# Indent

### From HaskellWiki

DonStewart (Talk | contribs) (Another solution) |
DonStewart (Talk | contribs) (oh,lambdabot also knows how to ppr) |
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==================== Parser ==================== |
==================== Parser ==================== |
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+ | <haskell> |
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main = do |
main = do |
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print (f 10) |
print (f 10) |
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print (f 3735928559) |
print (f 3735928559) |
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f x = sqrt (fromIntegral ((x * 10133123) `mod` 1231111121 :: Int)) |
f x = sqrt (fromIntegral ((x * 10133123) `mod` 1231111121 :: Int)) |
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+ | </haskell> |
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$ ghc -fno-code -ddump-parsed B.hs | sed '/^===/d' |
$ ghc -fno-code -ddump-parsed B.hs | sed '/^===/d' |
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+ | <haskell> |
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main = do |
main = do |
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print (f 10) |
print (f 10) |
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print (f 3735928559) |
print (f 3735928559) |
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f x = sqrt (fromIntegral ((x * 10133123) `mod` 1231111121 :: Int)) |
f x = sqrt (fromIntegral ((x * 10133123) `mod` 1231111121 :: Int)) |
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+ | </haskell> |
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Which is a reasonable result. |
Which is a reasonable result. |
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===Use ghc-api=== |
===Use ghc-api=== |
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− | ? |
+ | It may be possible to use ghc-api. |

===Use Language.Haskell=== |
===Use Language.Haskell=== |
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module Main (main) where |
module Main (main) where |
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main = let x = 7 in return (x + x) |
main = let x = 7 in return (x + x) |
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+ | </haskell> |
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+ | |||

+ | ===Lambdabot=== |
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+ | |||

+ | [[Lambdabot]] has a pretty printing plugin that can be used for similar purposes. |
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+ | It only takes a single line of input though. |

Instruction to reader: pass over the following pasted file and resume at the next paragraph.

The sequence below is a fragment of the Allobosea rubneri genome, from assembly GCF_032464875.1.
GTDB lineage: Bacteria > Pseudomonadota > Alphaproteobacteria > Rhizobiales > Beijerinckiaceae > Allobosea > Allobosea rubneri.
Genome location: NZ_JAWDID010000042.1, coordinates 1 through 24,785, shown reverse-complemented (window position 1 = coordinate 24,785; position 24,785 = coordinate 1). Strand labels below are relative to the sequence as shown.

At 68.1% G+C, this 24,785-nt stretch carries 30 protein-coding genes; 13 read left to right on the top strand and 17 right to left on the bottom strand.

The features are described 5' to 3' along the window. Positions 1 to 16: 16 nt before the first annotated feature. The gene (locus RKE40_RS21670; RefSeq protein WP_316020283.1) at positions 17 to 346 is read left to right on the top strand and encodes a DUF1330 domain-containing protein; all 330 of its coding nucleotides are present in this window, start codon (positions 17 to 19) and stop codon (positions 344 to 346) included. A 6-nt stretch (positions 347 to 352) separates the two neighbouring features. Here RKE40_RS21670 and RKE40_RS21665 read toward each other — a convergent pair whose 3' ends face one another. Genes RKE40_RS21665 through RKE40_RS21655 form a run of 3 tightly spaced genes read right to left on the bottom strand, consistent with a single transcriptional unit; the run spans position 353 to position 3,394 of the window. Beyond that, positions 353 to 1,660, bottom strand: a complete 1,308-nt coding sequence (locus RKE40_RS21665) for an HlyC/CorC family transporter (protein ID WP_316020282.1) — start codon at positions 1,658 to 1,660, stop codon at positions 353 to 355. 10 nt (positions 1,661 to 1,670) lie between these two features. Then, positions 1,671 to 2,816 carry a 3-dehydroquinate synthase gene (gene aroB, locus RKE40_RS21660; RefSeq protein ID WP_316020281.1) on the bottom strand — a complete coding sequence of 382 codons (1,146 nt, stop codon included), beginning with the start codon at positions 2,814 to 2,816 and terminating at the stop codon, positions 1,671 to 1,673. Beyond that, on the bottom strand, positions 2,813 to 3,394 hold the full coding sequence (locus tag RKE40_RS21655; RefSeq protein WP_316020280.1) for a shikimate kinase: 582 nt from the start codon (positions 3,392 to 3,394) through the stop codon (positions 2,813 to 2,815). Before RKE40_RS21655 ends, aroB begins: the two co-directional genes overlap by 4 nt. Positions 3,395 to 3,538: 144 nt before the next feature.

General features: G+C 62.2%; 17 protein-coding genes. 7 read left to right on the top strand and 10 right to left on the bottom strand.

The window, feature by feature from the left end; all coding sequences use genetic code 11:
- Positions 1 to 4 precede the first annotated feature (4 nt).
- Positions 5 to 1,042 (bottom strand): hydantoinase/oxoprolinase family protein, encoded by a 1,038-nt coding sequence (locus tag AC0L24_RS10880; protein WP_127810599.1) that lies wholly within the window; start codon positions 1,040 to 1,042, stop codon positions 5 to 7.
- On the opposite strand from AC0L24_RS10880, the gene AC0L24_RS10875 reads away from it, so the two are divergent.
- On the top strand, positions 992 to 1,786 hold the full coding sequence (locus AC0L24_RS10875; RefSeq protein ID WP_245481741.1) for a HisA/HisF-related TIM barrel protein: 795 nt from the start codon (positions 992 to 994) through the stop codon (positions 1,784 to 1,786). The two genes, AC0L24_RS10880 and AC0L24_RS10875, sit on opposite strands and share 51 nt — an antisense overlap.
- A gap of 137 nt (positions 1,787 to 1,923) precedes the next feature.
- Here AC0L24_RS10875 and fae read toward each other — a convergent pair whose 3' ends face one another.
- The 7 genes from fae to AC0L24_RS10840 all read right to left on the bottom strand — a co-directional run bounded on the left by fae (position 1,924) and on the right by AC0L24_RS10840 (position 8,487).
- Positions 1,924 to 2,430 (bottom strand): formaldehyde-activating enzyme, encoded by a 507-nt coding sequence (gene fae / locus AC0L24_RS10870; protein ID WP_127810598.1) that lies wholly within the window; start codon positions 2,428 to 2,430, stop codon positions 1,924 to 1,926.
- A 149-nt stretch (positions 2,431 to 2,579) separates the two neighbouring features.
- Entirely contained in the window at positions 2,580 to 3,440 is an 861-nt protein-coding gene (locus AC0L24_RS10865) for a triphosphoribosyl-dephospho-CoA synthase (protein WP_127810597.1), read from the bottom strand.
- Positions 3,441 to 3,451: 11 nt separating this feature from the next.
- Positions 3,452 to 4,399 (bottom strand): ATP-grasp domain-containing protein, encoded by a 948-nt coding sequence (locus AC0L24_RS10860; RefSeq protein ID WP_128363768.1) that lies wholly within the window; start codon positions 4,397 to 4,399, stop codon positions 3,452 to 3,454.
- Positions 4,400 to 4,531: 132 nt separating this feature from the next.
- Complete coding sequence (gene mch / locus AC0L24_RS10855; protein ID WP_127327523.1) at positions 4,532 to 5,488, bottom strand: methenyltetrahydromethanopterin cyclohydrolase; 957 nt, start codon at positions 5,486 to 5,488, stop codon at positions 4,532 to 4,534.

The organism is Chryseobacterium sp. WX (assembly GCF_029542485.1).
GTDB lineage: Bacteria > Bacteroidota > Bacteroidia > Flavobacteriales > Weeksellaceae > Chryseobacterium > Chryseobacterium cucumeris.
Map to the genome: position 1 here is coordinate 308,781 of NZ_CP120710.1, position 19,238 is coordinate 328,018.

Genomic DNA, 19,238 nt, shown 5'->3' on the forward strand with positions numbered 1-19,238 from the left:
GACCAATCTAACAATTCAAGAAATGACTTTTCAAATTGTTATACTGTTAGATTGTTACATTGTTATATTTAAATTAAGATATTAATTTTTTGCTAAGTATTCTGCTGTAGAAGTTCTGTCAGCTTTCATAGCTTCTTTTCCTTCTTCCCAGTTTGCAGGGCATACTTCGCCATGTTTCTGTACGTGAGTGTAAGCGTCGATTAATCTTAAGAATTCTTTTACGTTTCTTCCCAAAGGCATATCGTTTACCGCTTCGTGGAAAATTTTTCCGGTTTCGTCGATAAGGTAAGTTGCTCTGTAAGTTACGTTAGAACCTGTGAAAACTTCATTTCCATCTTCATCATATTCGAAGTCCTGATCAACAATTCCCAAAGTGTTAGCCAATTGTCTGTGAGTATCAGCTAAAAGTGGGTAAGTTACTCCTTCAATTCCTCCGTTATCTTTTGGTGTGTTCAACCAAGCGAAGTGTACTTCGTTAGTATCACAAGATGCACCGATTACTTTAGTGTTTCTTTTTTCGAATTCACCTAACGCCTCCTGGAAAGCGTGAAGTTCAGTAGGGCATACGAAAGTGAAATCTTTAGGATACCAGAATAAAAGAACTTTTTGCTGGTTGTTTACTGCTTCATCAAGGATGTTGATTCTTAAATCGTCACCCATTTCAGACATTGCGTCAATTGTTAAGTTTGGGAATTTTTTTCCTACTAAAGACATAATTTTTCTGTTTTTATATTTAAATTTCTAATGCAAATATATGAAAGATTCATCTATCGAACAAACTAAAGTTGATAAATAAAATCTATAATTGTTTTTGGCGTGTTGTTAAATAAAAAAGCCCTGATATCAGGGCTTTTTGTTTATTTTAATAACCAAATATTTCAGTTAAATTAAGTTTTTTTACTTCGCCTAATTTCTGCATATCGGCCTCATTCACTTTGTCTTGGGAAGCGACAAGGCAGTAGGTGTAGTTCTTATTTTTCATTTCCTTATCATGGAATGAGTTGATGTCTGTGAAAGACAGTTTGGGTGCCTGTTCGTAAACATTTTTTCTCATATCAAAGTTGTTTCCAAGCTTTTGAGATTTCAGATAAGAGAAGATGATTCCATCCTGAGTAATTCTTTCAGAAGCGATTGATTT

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+ | |||

+ | lambdabot> pretty main=let{x=7;y=3;z=4}in case x+y of { _|z<2 -> 1} |
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+ | <haskell> |
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+ | main = let x = 7 |
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+ | y = 3 |
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+ | z = 4 |
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+ | in case x + y of |
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+ | _ | z < 2 -> 1 |
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</haskell> |
</haskell> |
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## Revision as of 00:12, 6 April 2006

## Contents |

## 1 Indenting Haskell Mechanically

indent(1) is a tool to format C program source. At the time of writing we have no such tool for Haskell in common use -- although this would be fairly easy to write, given the existing parsing and pretty printing libraries.

Here are some other solutions

### 1.1 Emacs

Emacs has an indent mode. Though it is often considered poor at laying out Haskell code.

### 1.2 Use GHC

GHC provides a `--ddump-parsed`

flag. It can be used as
follows. Note that it will strip comments -- so take care!
It will also normalise values -- so 0xdeadbeef becomes a large decimal.

main = do { ;print (f 10) ; print (f 20) ;print (f 0xdeadbeef) } f x = sqrt ( fromIntegral (x * 10133123 `mod` 1231111121 :: Int ))

Running it through:

$ ghc -fno-code -ddump-parsed B.hs ==================== Parser ====================

main = do print (f 10) print (f 20) print (f 3735928559) f x = sqrt (fromIntegral ((x * 10133123) `mod` 1231111121 :: Int))

Postprocess:

$ ghc -fno-code -ddump-parsed B.hs | sed '/^===/d'

main = do print (f 10) print (f 20) print (f 3735928559) f x = sqrt (fromIntegral ((x * 10133123) `mod` 1231111121 :: Int))

Which is a reasonable result.

### 1.3 Use ghc-api

It may be possible to use ghc-api.

### 1.4 Use Language.Haskell

For Haskell98, this program should do the trick:

import Language.Haskell.Parser import Language.Haskell.Pretty main = interact $ \s -> case parseModule s of ParseFailed loc str -> (show loc) ++ "\n" ParseOk m -> (prettyPrint m) ++ "\n"

For example:

$ ghc -O Ppr.hs -package haskell-src

$ ./a.out < Ppr.hs

module Main (main) where import Language.Haskell.Parser import Language.Haskell.Pretty main = interact $ \ s -> case parseModule s of ParseFailed loc str -> (show loc) ++ "\n" ParseOk m -> (prettyPrint m) ++ "\n"

Or:

main = let { x = 7; } in return ( x + x )

Becomes:

module Main (main) where main = let x = 7 in return (x + x)

### 1.5 Lambdabot

Lambdabot has a pretty printing plugin that can be used for similar purposes. It only takes a single line of input though.

lambdabot> pretty main=let{x=7;y=3;z=4}in case x+y of { _|z<2 -> 1}

main = let x = 7 y = 3 z = 4 in case x + y of _ | z < 2 -> 1